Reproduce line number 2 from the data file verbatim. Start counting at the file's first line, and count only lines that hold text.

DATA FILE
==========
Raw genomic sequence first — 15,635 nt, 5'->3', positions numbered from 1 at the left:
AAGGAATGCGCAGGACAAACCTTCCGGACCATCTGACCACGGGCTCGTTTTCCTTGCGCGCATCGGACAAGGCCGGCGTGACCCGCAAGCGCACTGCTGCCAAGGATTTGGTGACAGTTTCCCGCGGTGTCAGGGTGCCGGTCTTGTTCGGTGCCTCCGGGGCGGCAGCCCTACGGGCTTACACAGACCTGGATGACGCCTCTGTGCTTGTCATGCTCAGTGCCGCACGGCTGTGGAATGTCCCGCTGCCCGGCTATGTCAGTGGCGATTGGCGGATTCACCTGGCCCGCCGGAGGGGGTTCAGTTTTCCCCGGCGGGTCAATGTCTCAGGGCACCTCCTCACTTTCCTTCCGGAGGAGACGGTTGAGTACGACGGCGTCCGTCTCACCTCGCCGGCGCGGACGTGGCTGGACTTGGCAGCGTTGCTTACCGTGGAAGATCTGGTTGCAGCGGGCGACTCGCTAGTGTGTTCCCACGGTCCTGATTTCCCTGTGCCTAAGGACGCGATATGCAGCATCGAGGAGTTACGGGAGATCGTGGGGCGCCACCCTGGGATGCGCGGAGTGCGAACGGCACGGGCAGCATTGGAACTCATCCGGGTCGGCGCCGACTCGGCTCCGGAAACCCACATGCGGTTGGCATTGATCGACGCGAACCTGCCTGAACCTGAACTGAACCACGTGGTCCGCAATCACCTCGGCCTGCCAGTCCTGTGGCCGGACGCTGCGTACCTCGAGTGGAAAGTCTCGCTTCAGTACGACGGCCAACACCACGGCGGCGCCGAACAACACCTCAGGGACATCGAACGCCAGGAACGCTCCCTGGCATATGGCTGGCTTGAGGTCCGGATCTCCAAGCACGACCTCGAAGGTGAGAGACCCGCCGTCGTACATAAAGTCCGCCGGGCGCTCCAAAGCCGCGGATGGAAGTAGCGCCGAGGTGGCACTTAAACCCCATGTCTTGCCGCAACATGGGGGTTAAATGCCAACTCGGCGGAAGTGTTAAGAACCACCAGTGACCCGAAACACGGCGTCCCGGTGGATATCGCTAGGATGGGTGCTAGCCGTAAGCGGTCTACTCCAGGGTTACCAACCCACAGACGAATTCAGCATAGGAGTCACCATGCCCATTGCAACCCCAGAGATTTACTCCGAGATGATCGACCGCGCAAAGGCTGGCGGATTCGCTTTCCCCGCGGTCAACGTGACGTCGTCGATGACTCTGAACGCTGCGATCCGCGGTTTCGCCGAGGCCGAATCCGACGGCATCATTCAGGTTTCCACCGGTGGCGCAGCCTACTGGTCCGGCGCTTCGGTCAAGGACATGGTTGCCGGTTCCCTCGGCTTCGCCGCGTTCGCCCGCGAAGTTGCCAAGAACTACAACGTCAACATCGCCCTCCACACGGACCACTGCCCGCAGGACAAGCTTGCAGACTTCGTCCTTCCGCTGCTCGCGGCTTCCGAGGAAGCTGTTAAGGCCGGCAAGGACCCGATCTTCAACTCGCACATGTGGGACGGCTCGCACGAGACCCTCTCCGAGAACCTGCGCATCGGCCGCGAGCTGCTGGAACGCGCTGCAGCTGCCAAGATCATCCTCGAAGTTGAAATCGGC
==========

AAGGAATGCGCAGGACAAACCTTCCGGACCATCTGACCACGGGCTCGTTTTCCTTGCGCGCATCGGACAAGGCCGGCGTGACCCGCAAGCGCACTGCTGCCAAGGATTTGGTGACAGTTTCCCGCGGTGTCAGGGTGCCGGTCTTGTTCGGTGCCTCCGGGGCGGCAGCCCTACGGGCTTACACAGACCTGGATGACGCCTCTGTGCTTGTCATGCTCAGTGCCGCACGGCTGTGGAATGTCCCGCTGCCCGGCTATGTCAGTGGCGATTGGCGGATTCACCTGGCCCGCCGGAGGGGGTTCAGTTTTCCCCGGCGGGTCAATGTCTCAGGGCACCTCCTCACTTTCCTTCCGGAGGAGACGGTTGAGTACGACGGCGTCCGTCTCACCTCGCCGGCGCGGACGTGGCTGGACTTGGCAGCGTTGCTTACCGTGGAAGATCTGGTTGCAGCGGGCGACTCGCTAGTGTGTTCCCACGGTCCTGATTTCCCTGTGCCTAAGGACGCGATATGCAGCATCGAGGAGTTACGGGAGATCGTGGGGCGCCACCCTGGGATGCGCGGAGTGCGAACGGCACGGGCAGCATTGGAACTCATCCGGGTCGGCGCCGACTCGGCTCCGGAAACCCACATGCGGTTGGCATTGATCGACGCGAACCTGCCTGAACCTGAACTGAACCACGTGGTCCGCAATCACCTCGGCCTGCCAGTCCTGTGGCCGGACGCTGCGTACCTCGAGTGGAAAGTCTCGCTTCAGTACGACGGCCAACACCACGGCGGCGCCGAACAACACCTCAGGGACATCGAACGCCAGGAACGCTCCCTGGCATATGGCTGGCTTGAGGTCCGGATCTCCAAGCACGACCTCGAAGGTGAGAGACCCGCCGTCGTACATAAAGTCCGCCGGGCGCTCCAAAGCCGCGGATGGAAGTAGCGCCGAGGTGGCACTTAAACCCCATGTCTTGCCGCAACATGGGGGTTAAATGCCAACTCGGCGGAAGTGTTAAGAACCACCAGTGACCCGAAACACGGCGTCCCGGTGGATATCGCTAGGATGGGTGCTAGCCGTAAGCGGTCTACTCCAGGGTTACCAACCCACAGACGAATTCAGCATAGGAGTCACCATGCCCATTGCAACCCCAGAGATTTACTCCGAGATGATCGACCGCGCAAAGGCTGGCGGATTCGCTTTCCCCGCGGTCAACGTGACGTCGTCGATGACTCTGAACGCTGCGATCCGCGGTTTCGCCGAGGCCGAATCCGACGGCATCATTCAGGTTTCCACCGGTGGCGCAGCCTACTGGTCCGGCGCTTCGGTCAAGGACATGGTTGCCGGTTCCCTCGGCTTCGCCGCGTTCGCCCGCGAAGTTGCCAAGAACTACAACGTCAACATCGCCCTCCACACGGACCACTGCCCGCAGGACAAGCTTGCAGACTTCGTCCTTCCGCTGCTCGCGGCTTCCGAGGAAGCTGTTAAGGCCGGCAAGGACCCGATCTTCAACTCGCACATGTGGGACGGCTCGCACGAGACCCTCTCCGAGAACCTGCGCATCGGCCGCGAGCTGCTGGAACGCGCTGCAGCTGCCAAGATCATCCTCGAAGTTGAAATCGGC